Updated: Nov 20
If any of you are teachers I bet you know what I'm talking about - that rare day where the plan really comes together in a way that the outcome just soars beyond your wildest expectations. Well that was today with the 30 teachers I've had the pleasure of working all week at the Samarkand Institute for Teachers Institute as part of my Fulbright DAST Fellowship.
Things had gotten off to a rough start Monday when it became clear that the expectation was that I was going to deliver a nice little package of lessons that teachers could use to check the box that they were doing STEM (Science, Technology, Engineering and Math) education. This is a huge Ministry of Education initative here in Uzbekistan and teachers are feeling the pressure that they are supposed to do something different but not even the Principals or staff at the Institute have a clue what they are supposed to do. My entry questionaire ended with the question "What do you hope I can offer you?" and there was a clear theme from the majority of "Can you tell me what the ()$&)# STEM is?"
I tried to joke it off with folks by sharing my "Wonderful Raccoon" video - where a family's laundry problems are solved by a raccoon that comes out of the woods to wash their clothes and life is great. I assured them my "wonderful raccoon"was all they needed - but not sure they even understood the sarcasm much less appreciated the message I was trying to deliver.
So despite the fact that they thought they wanted a set of lessons, my plan for the week was really a journey through what does great proficiency based learning look, feel and sound like - with a focus on helping them understand that the biggest shift is going to be moving away from lectures, textbook reads and multiple choice tests that focus on the memorization and regurgitation of facts. But this is a country where every teacher grew up in the Uzbek Soviet Socialist Republic and this model of education is all they have ever known. We played rock, paper, scissors and talked about building a positive classroom atmosphere. We did engineering design challenges with airplanes and towers, practicing how to enjoy learning through failure. We played with models in algebra and explored how there is more to learning than just memorizing an algorithm.
But even up until yesterday the exit cards kept asking for "practical lessons" for biology, geography, Uzbek language etc. It felt as if they were still looking / hoping for that simple book or site that would have all the answers.
Not even sure what it was today. Perhaps it was doing my best Russian version of Bill Rich's lesson on the Expert Blind spot with Heath's tapper and listeners, or really explicitly talking through Emily Rinkema and Stan William's framework of PBL as a GPS and digging into the elements of where are we going and where are we at as an anchor. Or maybe it was (thanks to the magic of Google Translate), using the Last Word protocol to read and discuss in Uzbek and Russian an essay from Lehman and Chase's book Building School 2.0 entitled "When they ask why do I have to know this?" It was during this protocol that I watched things really flip. A new teacher had just joined us and she immediately circled the words "Ask the students what they want to learn" as her touch point. When it was her turn she explained that in her view was an incredibly stupid idea - she had her national curriculum and not only didn't she need any input from kids about the lessons she certainly didn't want it either.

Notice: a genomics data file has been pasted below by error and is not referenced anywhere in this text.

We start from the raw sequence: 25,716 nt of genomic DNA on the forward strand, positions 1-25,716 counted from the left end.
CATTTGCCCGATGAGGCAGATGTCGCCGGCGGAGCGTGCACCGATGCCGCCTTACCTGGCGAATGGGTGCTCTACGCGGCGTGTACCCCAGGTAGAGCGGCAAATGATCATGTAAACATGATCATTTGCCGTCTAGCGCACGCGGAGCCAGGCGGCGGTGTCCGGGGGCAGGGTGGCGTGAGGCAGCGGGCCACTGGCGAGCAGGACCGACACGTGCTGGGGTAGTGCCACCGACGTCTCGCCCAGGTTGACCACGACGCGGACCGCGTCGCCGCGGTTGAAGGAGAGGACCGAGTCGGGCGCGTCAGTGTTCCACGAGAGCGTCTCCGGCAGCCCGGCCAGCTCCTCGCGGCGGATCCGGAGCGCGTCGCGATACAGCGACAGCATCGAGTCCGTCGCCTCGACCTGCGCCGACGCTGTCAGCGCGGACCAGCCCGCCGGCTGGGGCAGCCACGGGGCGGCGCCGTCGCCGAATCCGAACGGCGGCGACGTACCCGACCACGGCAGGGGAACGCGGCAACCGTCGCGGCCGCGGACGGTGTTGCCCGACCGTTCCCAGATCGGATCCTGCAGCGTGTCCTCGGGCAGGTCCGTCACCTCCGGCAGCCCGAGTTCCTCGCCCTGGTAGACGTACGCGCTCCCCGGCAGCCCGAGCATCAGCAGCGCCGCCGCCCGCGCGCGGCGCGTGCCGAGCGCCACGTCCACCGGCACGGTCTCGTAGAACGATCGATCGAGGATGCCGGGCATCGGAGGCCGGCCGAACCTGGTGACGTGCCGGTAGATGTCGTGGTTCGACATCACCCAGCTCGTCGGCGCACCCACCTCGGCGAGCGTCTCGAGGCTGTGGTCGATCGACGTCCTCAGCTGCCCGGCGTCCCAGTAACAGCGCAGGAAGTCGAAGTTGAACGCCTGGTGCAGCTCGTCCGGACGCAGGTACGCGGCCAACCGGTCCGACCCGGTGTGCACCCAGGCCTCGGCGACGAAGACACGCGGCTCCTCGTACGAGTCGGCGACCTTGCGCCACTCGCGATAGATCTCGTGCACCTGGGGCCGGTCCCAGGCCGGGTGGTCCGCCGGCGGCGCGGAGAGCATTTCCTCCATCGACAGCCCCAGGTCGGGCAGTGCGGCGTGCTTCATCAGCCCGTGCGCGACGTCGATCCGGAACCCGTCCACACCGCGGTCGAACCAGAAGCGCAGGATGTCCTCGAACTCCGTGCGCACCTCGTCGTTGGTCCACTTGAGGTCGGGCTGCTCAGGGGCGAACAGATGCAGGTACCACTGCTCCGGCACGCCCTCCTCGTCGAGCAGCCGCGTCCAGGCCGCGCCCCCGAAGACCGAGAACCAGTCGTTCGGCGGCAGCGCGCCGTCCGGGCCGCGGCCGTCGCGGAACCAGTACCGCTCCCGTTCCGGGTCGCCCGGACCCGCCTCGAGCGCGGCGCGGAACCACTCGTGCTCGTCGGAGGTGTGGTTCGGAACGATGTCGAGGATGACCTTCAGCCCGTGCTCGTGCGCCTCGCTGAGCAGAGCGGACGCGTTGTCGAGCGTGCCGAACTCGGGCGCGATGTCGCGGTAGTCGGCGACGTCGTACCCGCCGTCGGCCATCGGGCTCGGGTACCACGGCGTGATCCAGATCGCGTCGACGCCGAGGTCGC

To my complete surprise her 4 tablemates immediately engaged, explaining that choice was not only a key part of student motivation, but that STEM (our new label for PBL so that it is politically palatable) doesn't really work without it. The high came as several pulled in their learning from the week, about the need to focus not on knowing the facts of the national curriculum but on having students learning essential skills and habits through which they could actually do something with the information. They pulled out their models of STEM and showed her where this student input was essential for knowing how to match their needs and interests to elements of that national curriculum. I honestly feel like George Costanza from Seinfeld - perhaps I should just pack up and "leave on a high note" since I'm not sure it can get any better than today.